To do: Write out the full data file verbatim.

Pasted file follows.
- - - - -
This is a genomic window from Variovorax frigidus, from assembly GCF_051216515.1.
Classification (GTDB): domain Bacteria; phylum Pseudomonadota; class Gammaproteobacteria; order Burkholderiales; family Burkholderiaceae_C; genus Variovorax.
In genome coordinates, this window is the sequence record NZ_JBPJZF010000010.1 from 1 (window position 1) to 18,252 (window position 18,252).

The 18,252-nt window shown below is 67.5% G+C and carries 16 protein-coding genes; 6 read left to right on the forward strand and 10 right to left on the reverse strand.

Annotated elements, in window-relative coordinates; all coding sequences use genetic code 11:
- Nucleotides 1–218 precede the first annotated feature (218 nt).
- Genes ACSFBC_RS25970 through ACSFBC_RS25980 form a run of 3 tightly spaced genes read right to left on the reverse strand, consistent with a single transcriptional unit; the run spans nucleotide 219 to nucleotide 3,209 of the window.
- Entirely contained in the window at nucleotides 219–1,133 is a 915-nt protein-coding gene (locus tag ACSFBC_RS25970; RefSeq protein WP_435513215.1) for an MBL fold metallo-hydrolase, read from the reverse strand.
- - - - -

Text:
This is a genomic window from Variovorax frigidus, from assembly GCF_051216515.1.
Classification (GTDB): domain Bacteria; phylum Pseudomonadota; class Gammaproteobacteria; order Burkholderiales; family Burkholderiaceae_C; genus Variovorax.
In genome coordinates, this window is the sequence record NZ_JBPJZF010000010.1 from 1 (window position 1) to 18,252 (window position 18,252).

The 18,252-nt window shown below is 67.5% G+C and carries 16 protein-coding genes; 6 read left to right on the forward strand and 10 right to left on the reverse strand.

Annotated elements, in window-relative coordinates; all coding sequences use genetic code 11:
- Nucleotides 1–218 precede the first annotated feature (218 nt).
- Genes ACSFBC_RS25970 through ACSFBC_RS25980 form a run of 3 tightly spaced genes read right to left on the reverse strand, consistent with a single transcriptional unit; the run spans nucleotide 219 to nucleotide 3,209 of the window.
- Entirely contained in the window at nucleotides 219–1,133 is a 915-nt protein-coding gene (locus tag ACSFBC_RS25970; RefSeq protein WP_435513215.1) for an MBL fold metallo-hydrolase, read from the reverse strand.